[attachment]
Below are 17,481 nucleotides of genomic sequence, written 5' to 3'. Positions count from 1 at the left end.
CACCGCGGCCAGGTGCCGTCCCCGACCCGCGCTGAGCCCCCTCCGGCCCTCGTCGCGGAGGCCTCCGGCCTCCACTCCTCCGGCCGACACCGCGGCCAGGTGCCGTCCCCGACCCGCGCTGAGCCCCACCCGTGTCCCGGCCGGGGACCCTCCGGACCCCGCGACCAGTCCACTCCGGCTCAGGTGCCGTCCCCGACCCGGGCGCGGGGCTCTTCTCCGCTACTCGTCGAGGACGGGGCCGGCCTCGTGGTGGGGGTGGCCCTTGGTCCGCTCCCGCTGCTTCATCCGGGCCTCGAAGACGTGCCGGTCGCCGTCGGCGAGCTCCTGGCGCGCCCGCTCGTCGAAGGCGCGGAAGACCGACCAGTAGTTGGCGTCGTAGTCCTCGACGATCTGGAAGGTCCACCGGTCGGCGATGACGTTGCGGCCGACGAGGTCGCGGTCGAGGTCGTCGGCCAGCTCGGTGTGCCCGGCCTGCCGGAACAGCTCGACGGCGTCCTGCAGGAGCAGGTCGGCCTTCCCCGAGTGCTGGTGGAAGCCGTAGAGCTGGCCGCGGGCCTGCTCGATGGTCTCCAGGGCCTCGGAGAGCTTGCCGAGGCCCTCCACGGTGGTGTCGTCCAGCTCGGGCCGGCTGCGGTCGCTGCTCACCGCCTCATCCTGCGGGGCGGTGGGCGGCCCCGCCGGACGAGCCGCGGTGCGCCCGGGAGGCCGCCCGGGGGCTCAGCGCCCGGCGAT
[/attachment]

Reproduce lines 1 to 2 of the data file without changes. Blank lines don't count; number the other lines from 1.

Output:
Below are 17,481 nucleotides of genomic sequence, written 5' to 3'. Positions count from 1 at the left end.
CACCGCGGCCAGGTGCCGTCCCCGACCCGCGCTGAGCCCCCTCCGGCCCTCGTCGCGGAGGCCTCCGGCCTCCACTCCTCCGGCCGACACCGCGGCCAGGTGCCGTCCCCGACCCGCGCTGAGCCCCACCCGTGTCCCGGCCGGGGACCCTCCGGACCCCGCGACCAGTCCACTCCGGCTCAGGTGCCGTCCCCGACCCGGGCGCGGGGCTCTTCTCCGCTACTCGTCGAGGACGGGGCCGGCCTCGTGGTGGGGGTGGCCCTTGGTCCGCTCCCGCTGCTTCATCCGGGCCTCGAAGACGTGCCGGTCGCCGTCGGCGAGCTCCTGGCGCGCCCGCTCGTCGAAGGCGCGGAAGACCGACCAGTAGTTGGCGTCGTAGTCCTCGACGATCTGGAAGGTCCACCGGTCGGCGATGACGTTGCGGCCGACGAGGTCGCGGTCGAGGTCGTCGGCCAGCTCGGTGTGCCCGGCCTGCCGGAACAGCTCGACGGCGTCCTGCAGGAGCAGGTCGGCCTTCCCCGAGTGCTGGTGGAAGCCGTAGAGCTGGCCGCGGGCCTGCTCGATGGTCTCCAGGGCCTCGGAGAGCTTGCCGAGGCCCTCCACGGTGGTGTCGTCCAGCTCGGGCCGGCTGCGGTCGCTGCTCACCGCCTCATCCTGCGGGGCGGTGGGCGGCCCCGCCGGACGAGCCGCGGTGCGCCCGGGAGGCCGCCCGGGGGCTCAGCGCCCGGCGAT